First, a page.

The price of Brent crude ended the week at $80.75 after closing the previous week at $83.47. With the decrease last week, the price of Brent crude dropped below its 200-day moving average. The price of WTI ended the week at $76.49 after closing the previous week at $79.19. The price of DME Oman crude ended the week at $80.58 after closing the previous week at $82.42.

WAOP 2-26-24
(Source: Stratas Advisors)

In our previous weekly report, we stated that supply/demand fundamentals will be coming to the forefront with the influence of geopolitics receding – and we are still holding to that view with consideration of recent developments:

  • On Jan. 25, the Biden Administration stated that the U.S., Israel, Egypt and Qatar have reached an understanding on the terms of a potential cease-fire deal in Gaza that would involve the release of hostages and the exchange of Palestinian prisoners. There are also separate talks going on with Hamas. The deal, however, would only pertain to a temporary cease-fire and not a final deal.
  • The Houthis are still attacking ships moving through the Red Sea, which is pushing shipping rates for Very Large Crude Carriers (VLCC) upwards because of the longer distances that the oil must travel to avoid the Red Sea and the Suez Canal. Conversely, shipping rates for Aframax and Suezmax tankers decreased in February.
  • Last week, in response to the death of Alexei Navalny, the Biden Administration imposed additional sanctions on Russia, which affects more than 500 entities, including Sovcomflot, which is Russia’s largest tanker group, and 14 of its crude oil tankers.

While the geopolitical situation remains worrisome, the impact on the oil markets has been minimal with oil continuing to flow. While the pending agreement between Israel and Hamas only pertains to a temporary cease-fire, such a deal would relieve some of the pressure in the region. Additionally, Russia has managed to find workarounds with respect to the sanctions and been able to keep exporting its crude oil and oil products – and the latest round is not likely to have much impact – especially in the short term.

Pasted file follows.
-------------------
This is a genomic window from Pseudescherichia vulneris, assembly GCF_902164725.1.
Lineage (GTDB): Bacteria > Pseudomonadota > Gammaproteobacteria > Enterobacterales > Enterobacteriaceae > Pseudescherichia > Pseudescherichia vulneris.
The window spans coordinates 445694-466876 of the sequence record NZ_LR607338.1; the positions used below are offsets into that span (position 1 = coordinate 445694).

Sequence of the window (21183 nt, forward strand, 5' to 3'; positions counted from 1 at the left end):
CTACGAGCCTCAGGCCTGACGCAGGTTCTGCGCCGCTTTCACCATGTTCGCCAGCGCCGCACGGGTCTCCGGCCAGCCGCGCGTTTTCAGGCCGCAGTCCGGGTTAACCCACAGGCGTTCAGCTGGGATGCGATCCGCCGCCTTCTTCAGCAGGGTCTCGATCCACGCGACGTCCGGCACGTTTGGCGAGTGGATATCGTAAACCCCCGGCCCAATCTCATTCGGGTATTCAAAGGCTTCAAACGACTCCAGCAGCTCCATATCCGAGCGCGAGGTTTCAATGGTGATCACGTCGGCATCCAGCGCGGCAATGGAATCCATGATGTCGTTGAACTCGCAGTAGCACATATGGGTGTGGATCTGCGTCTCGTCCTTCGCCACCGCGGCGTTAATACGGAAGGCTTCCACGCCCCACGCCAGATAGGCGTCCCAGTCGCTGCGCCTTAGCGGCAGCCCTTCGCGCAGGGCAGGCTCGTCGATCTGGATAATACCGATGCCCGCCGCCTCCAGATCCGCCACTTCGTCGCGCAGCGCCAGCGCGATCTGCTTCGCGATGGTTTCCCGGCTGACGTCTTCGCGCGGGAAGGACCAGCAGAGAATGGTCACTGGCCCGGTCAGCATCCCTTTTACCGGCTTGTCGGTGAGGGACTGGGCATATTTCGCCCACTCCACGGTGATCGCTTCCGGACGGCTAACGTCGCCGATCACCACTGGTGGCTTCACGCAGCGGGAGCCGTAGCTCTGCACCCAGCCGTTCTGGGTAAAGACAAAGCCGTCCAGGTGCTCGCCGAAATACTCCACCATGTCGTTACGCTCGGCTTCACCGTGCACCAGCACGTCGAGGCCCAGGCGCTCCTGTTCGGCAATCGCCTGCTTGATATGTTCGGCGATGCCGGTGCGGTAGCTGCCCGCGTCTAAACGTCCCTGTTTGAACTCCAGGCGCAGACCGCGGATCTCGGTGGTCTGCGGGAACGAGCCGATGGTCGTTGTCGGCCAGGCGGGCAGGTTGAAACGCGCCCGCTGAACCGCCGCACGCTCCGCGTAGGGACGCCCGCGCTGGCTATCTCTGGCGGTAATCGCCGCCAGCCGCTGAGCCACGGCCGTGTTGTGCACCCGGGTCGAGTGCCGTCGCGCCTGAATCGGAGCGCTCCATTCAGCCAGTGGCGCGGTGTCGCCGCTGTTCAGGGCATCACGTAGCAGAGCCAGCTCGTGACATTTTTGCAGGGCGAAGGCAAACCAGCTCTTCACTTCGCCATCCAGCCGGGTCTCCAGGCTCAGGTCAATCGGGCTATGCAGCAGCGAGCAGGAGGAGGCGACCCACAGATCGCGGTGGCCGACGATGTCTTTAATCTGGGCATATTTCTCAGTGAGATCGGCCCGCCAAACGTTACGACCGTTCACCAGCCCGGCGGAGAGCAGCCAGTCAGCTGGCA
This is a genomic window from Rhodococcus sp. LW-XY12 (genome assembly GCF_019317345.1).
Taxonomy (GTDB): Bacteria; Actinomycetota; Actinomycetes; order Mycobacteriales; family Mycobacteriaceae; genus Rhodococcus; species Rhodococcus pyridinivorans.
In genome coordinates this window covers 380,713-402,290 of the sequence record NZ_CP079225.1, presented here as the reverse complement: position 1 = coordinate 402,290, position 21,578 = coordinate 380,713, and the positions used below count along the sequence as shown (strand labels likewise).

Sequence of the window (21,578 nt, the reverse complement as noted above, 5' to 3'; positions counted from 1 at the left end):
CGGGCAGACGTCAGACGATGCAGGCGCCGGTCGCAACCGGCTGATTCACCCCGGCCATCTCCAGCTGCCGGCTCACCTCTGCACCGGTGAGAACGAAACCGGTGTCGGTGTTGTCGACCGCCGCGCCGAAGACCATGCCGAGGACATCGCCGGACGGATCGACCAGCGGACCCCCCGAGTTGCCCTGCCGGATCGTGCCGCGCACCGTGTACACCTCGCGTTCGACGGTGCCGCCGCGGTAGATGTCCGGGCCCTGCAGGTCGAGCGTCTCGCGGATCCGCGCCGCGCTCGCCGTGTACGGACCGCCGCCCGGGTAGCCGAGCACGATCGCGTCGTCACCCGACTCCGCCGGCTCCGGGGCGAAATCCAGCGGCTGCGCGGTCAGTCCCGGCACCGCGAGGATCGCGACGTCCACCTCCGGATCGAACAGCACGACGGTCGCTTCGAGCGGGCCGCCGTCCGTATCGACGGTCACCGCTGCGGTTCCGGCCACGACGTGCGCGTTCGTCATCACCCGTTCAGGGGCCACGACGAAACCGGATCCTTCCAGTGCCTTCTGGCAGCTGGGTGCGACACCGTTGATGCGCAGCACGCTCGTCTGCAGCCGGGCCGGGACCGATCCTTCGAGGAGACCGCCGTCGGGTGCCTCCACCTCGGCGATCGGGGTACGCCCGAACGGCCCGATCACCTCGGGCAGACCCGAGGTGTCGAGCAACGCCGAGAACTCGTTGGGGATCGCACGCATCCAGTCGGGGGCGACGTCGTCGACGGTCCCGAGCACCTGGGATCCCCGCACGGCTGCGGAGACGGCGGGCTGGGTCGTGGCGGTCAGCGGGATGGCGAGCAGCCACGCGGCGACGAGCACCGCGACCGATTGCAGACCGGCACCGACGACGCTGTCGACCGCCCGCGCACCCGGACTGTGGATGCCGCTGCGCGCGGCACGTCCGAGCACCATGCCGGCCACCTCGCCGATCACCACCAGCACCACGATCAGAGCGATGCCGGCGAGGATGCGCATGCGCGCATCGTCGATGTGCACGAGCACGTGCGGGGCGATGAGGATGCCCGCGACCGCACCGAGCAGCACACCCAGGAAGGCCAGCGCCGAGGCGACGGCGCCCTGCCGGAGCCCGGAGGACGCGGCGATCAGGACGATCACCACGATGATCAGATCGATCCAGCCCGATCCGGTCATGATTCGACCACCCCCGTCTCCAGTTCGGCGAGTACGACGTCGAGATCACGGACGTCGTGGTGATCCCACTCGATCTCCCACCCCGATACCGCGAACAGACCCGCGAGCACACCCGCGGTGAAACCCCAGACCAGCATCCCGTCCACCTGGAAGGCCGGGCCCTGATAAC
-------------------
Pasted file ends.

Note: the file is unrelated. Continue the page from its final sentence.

From a fundamental perspective, supply from OPEC+ is showing signs of complying with the latest round of agreed cuts with OPEC+. We also expect that OPEC+ will decide in March to extend its cuts for at least another quarter. 

We are forecasting that global crude production will be essentially unchanged from 2023, which means that demand growth in 2024 will outpace supply growth.

  • Crude production in the U.S. will increase by 360,000 bbl/d on average in comparison with 2023;
  • Crude production in Brazil will increase by 320,000 bbl/d on average in comparison with 2023; and
  • Crude production in the Middle East will decrease by 760,000 bbl/d on average in comparison with 2023.

Consequently, we are expecting that demand growth in 2024 will outpace supply growth, even though we expect demand growth to be muted in comparison to 2023 – in part, because of weakness associated with China’s economy. Unlike the U.S. and Europe, China is dealing with deflation. In January, prices for consumer goods in China declined by 2.5%. Prices increases pertaining to services have also been slowing with prices increasing by only 0.5% in comparison to the previous year. Price increases have been faltering because of weak domestic demand and weak demand from export markets. In 2023, China’s exports of goods increased by only 0.6%. It must be noted, however, that while China’s economic growth is being affected by weakness in the export markets, in relative terms, China’s position as the leading exporter is improving because overall global traded decreased by 5% in 2023. Additionally, in 2023, China became the largest exporter of vehicles with exports approaching 5 million vehicles. China’s economy has also been negatively affected by a decrease in foreign investment, which fell by 8% in 2023.

For a complete forecast of refined products and prices, please refer to our Short-term Outlook.

About the Author: John E. Paisie, president of Stratas Advisors, is responsible for managing the research and consulting business worldwide. Prior to joining Stratas Advisors, Paisie was a partner with PFC Energy, a strategic consultancy based in Washington, D.C., where he led a global practice focused on helping clients (including IOCs, NOC, independent oil companies and governments) to understand the future market environment and competitive landscape, set an appropriate strategic direction and implement strategic initiatives. He worked more than eight years with IBM Consulting (formerly PriceWaterhouseCoopers, PwC Consulting) as an associate partner in the strategic change practice focused on the energy sector while residing in Houston, Singapore, Beijing and London.